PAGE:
Last you heard from us, Jennifer and I were in Dawson City, at the confluence of the Klondike and Yukon rivers. On our second day in Dawson City we drove the truck down to the city's waterfront and rode our bikes back to the campground. We then carried the kayaks to the Klondike river and floated down the Klondike to the Yukon and then to the truck. It was a wonderful day to be on the water with temps in the low 70's and a fast flowing current to take us where we wanted to go.
We left Dawson City and drove the "Top of the World Highway." After taking a two minute ferry ride over the Yukon river, the road became mostly gravel with spectacular views of the surrounding territory. We did have one slightly terrifying event occur on this leg of the trip. One of the bikes, while bouncing around in the back of the truck, unplugged the brakes for the trailer. Unfortunately, I didn't catch this until applying the brakes about halfway down the hill careening towards a sharp hairpin turn. I stepped hard on the brakes and was able to slow the truck enough to get around the corner. I stopped at the bottom of the hill. It was the first time I ever actually saw truck brakes smoke. We got the problem fixed and headed towards the boarder. After Jen successfully smuggled half a lime through customs, we were back home in America (because everyone knows Canada is NOT America).
We spent the night in Tok. Tok has plenty of hotels and RV parks but has absolutely nothing to do. Jen made us a smoked salmon and cream cheese crackers and we sat back to enjoy an episode of Sienfeld. On the very last bite of cracker, Jen gagged, got up, and ran into the bathroom. It turns out a fish bone was lodged in the hangy bally thingy in the back of her throat. She was successfully able to pull it out but succeeded in making herself throw up.
We are now in Fairbanks. Yesterday we decided to find a couple of geocaches. Our first one was on the edge of a graveyard. We got within 30 feet of our destination when the caretaker approached us. He asked if there was any grave in particular he could help us find. Jen nonchalantly replied, "We are just trying to get a feel for the history of the town." He then continued to tell us about one crazy day when a couple of women came to the cemetery looking for "Treasure." He told us all about geocaching and how people kept disturbing the resting souls trying to find a piece of paper to put their name on it with their GPSes. Needless to say, Jennifer and I looked at a few graves and then wandered off without ever finding our cache.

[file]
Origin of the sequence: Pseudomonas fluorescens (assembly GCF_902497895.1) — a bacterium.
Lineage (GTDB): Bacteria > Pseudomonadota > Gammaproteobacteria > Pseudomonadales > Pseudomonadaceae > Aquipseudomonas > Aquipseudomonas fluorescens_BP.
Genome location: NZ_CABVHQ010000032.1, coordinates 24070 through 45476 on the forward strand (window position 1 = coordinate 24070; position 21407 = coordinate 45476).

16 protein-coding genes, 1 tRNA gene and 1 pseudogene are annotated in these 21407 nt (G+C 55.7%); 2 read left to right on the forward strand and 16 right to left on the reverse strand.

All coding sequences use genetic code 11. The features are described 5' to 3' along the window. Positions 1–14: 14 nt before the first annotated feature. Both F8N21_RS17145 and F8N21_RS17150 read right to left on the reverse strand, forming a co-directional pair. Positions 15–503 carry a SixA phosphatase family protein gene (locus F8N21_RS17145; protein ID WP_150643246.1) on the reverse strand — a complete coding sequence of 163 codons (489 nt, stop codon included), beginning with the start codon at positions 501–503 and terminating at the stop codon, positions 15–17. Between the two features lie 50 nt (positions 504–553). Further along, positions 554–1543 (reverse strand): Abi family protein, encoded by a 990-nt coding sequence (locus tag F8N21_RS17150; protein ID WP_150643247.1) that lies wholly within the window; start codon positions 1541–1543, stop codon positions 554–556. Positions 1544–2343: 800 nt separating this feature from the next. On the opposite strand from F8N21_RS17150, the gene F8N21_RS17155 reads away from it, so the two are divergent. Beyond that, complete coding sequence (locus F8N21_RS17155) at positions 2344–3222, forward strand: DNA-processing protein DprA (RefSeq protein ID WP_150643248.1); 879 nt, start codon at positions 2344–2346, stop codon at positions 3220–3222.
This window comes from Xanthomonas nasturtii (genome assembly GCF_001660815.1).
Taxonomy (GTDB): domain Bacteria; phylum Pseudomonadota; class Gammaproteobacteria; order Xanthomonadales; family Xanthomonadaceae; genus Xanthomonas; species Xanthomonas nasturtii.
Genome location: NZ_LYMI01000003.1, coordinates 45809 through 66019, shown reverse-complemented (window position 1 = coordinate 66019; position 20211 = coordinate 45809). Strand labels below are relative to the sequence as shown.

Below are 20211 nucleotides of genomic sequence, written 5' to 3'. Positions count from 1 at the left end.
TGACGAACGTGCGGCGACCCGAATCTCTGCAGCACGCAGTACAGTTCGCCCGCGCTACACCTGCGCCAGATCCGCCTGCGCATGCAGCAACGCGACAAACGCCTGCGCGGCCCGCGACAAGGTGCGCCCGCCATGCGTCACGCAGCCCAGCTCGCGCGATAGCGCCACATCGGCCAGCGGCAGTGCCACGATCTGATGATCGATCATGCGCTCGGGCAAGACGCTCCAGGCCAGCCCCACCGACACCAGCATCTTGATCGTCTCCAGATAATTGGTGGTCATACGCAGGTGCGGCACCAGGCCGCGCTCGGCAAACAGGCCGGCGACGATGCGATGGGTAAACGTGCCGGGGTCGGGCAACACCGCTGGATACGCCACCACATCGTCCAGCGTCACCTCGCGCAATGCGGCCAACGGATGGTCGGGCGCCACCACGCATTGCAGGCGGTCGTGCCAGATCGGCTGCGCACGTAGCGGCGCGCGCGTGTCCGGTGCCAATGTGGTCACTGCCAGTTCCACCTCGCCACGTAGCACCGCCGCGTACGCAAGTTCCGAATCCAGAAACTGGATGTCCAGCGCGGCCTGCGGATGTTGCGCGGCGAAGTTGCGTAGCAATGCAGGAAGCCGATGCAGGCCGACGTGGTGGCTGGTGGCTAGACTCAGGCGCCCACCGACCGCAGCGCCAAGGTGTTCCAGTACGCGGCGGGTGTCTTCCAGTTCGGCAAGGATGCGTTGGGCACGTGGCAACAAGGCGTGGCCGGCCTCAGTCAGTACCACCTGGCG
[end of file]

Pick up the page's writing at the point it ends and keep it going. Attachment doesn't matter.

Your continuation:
Today we loaded up the dogs and went into a local mushing store. Jennifer bought Fenway a warm dog coat to keep Fenway toasty on those long, cold winter days in Chefornak. I purchased Aipaq a mushing harness. When we returned to the trailer, I quickly harnessed up my dog and ran a line between her and my bike. She slowly walked around the campground pulling me behind her unsure of what to make of the ridiculous contraption she was strapped into. After giving her a chance to rest Jennifer rode her bike in front of me and Aipaq ran at a lightening pace trying to catch up. Hopefully after a few more rides she will learn to pull with all her heart (and strength).
That's the news from our trip so far. Until next time!